The Celsius scale is a measurement system with the relative scale which is based on the properties of water.
The temperature at which water freezes (1 ATM) is taken as 0°C. At a temperature of 100°C, water boils. In 1742, Swedish scientist Anders Celsius proposed dividing the interval between these two points into 100 equal parts, degrees Celsius.
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Celsius is ideal for everyday use, but not for thermodynamics. After the advent of the new scale, science has more deeply studied the issue of temperature, and as it turned out, it is a measure of the kinetic energy of the constituent particles. This gave rise to a new unit of measurement, Kelvin.
The new unit and scale are named after the Irish-Scottish mathematician, physicist and engineer William Thomson, Lord Kelvin. He was the first British scholar admitted to the House of Lords.
If we want to lower the temperature, we slow down the movement of particles, that is, take away the kinetic energy. But in the end, it will come to the point where there will be nothing to be taken away because nothing will remain.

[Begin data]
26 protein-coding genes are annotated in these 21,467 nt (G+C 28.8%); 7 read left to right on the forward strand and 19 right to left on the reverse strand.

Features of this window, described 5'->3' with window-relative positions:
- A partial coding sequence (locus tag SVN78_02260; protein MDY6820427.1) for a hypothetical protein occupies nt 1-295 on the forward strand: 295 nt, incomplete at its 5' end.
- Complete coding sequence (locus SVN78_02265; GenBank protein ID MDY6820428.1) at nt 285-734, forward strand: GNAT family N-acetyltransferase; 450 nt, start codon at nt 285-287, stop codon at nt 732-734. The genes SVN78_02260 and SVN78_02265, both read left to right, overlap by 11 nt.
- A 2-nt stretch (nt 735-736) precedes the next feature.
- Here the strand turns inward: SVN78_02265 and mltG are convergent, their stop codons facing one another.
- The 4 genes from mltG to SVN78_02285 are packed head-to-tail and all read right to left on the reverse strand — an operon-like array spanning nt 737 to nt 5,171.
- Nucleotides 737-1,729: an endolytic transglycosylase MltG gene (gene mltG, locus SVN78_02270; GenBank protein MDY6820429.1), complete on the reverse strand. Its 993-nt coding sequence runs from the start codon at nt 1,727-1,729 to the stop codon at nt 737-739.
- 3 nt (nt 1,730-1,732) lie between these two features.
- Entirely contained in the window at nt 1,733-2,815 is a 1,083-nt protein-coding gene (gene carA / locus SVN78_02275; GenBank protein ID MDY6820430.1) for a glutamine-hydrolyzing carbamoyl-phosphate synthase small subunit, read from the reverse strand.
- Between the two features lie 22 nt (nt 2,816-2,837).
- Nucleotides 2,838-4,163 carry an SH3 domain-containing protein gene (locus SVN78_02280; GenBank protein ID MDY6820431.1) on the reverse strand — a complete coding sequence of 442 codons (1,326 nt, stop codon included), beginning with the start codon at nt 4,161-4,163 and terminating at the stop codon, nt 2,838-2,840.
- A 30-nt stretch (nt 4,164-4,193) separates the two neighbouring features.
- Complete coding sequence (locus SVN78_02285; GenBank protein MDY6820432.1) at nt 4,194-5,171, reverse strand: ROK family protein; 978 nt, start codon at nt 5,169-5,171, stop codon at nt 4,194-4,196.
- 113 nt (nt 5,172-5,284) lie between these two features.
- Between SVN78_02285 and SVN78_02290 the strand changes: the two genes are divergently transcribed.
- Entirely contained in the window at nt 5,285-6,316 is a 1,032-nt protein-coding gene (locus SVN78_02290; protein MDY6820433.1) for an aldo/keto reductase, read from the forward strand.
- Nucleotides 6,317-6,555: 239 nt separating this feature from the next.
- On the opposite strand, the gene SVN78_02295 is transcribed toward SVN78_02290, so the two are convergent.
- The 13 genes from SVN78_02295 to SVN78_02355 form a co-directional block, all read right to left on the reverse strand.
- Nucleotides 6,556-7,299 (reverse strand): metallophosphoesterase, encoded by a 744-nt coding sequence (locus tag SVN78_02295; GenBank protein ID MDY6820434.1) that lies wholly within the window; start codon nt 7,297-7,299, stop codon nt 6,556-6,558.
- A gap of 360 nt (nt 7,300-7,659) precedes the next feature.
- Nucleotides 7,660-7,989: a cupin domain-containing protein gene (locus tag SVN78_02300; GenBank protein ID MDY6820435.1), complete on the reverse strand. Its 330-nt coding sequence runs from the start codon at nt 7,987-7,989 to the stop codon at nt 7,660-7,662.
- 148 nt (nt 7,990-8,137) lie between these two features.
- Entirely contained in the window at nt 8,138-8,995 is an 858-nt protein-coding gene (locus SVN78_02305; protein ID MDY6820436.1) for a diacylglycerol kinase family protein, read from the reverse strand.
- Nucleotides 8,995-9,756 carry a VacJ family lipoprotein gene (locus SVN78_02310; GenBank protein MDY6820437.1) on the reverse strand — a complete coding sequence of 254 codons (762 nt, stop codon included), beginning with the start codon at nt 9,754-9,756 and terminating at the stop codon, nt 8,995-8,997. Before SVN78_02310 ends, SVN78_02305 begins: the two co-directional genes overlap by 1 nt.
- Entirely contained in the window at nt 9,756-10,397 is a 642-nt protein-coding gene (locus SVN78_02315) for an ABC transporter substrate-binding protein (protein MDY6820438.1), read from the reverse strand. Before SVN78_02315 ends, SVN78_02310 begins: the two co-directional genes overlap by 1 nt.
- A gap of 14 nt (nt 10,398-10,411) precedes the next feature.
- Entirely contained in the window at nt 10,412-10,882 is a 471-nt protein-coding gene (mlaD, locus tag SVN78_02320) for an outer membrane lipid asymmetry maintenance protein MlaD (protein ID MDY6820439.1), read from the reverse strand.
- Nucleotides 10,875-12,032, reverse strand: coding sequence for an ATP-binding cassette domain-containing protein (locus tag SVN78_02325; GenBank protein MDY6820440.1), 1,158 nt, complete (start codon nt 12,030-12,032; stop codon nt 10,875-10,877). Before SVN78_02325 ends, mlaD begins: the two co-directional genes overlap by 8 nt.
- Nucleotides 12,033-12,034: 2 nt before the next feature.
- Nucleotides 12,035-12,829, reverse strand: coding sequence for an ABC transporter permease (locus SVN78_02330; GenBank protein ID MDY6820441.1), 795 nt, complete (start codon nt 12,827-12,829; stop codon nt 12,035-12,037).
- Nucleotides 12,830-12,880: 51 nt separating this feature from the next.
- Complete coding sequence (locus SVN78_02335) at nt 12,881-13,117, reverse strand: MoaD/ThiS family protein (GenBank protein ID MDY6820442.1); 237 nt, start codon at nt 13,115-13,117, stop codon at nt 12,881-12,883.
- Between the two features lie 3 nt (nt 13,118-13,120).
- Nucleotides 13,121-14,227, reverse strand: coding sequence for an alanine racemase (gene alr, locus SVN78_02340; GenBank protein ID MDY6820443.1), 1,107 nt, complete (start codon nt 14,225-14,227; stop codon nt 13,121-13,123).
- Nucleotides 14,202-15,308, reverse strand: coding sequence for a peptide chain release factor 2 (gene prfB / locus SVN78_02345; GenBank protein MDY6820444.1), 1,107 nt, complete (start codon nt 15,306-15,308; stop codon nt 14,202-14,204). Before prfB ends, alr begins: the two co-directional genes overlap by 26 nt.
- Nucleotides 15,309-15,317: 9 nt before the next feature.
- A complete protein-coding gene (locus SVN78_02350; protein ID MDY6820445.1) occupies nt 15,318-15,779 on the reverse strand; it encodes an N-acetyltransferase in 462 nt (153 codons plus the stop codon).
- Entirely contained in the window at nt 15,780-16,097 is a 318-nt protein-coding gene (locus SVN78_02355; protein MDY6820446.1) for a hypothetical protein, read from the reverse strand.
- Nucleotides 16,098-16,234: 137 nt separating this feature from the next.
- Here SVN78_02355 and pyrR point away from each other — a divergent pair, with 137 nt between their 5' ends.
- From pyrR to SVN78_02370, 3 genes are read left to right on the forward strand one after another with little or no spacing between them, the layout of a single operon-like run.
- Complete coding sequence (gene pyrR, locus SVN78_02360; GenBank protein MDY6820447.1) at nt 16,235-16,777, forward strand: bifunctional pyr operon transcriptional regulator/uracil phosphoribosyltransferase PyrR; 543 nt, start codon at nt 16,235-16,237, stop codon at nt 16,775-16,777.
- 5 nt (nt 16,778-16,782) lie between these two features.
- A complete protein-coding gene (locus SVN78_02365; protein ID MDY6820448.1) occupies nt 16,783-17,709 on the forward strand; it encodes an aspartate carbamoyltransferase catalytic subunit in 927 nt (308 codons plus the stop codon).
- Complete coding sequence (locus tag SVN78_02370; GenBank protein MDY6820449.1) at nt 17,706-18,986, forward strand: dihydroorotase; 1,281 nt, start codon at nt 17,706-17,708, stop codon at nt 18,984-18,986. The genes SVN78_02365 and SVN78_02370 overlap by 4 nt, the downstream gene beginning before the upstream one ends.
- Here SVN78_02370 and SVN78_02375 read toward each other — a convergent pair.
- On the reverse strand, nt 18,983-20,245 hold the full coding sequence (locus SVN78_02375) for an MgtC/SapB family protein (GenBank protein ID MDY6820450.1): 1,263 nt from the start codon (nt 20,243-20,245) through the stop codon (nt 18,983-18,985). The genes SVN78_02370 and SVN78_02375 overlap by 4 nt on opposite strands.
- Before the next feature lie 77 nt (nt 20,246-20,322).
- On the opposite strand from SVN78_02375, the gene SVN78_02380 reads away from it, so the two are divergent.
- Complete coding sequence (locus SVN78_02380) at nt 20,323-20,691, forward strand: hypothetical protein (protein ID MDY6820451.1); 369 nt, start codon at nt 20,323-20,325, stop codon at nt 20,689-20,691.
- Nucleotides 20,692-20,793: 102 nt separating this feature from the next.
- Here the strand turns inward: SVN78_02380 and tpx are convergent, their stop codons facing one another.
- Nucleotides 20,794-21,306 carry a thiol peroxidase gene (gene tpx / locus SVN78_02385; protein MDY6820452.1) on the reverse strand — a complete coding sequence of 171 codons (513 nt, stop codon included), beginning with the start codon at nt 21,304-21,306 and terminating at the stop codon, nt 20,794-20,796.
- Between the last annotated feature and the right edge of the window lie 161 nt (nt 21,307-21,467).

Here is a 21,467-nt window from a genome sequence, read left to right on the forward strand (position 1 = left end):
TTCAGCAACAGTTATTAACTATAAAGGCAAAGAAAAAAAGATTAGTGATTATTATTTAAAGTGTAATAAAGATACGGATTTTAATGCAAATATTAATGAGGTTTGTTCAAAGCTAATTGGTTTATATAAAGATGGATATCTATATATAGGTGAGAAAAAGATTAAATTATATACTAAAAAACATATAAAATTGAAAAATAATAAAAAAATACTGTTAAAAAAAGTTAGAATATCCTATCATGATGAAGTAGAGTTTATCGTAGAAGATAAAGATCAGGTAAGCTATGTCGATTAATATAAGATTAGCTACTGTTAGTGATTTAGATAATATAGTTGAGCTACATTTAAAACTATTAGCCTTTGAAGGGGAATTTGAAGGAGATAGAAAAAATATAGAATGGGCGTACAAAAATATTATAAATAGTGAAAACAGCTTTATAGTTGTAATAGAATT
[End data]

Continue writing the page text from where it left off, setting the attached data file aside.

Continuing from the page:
Particles will come to a state of the absolute stop. This is what we call absolute zero or 0 degrees Kelvin.
We can extrapolate the Celsius scale and align it with the Kelvin scale. We find that the absolute zero approximately corresponds to -273.15°C.
For the other end of the scale, there is a theory of what is called an absolute heat. Actually, this is pure theory, we only assume that this is the probable limit.
The theory is based on the fact that if an object reaches the temperature of an absolute heat, then it will begin to exhibit properties that today are not observed in the Universe.
So, the limit of the highest temperature comes from cosmology (the study of the properties and evolution of the Universe), its quality is the Planck temperature, which is 141.785 non-Kelvin nonillion (a number followed by 30 zeros).
What we know today is that the Planck temperature was introduced in 1899 by the German physicist, Nobel Prize winner (1918) Max Planck, together with the concepts: the Planck length, Planck mass, and Planck time.
We see that this energy (E = mc²), should probably correspond to the mass producing the observed level of gravity. That is, to indicate their presence, taking into account other active forces.
As long as we have no evidence that such a source of gravity exists, it is unknown for certain whether such hot particles exist.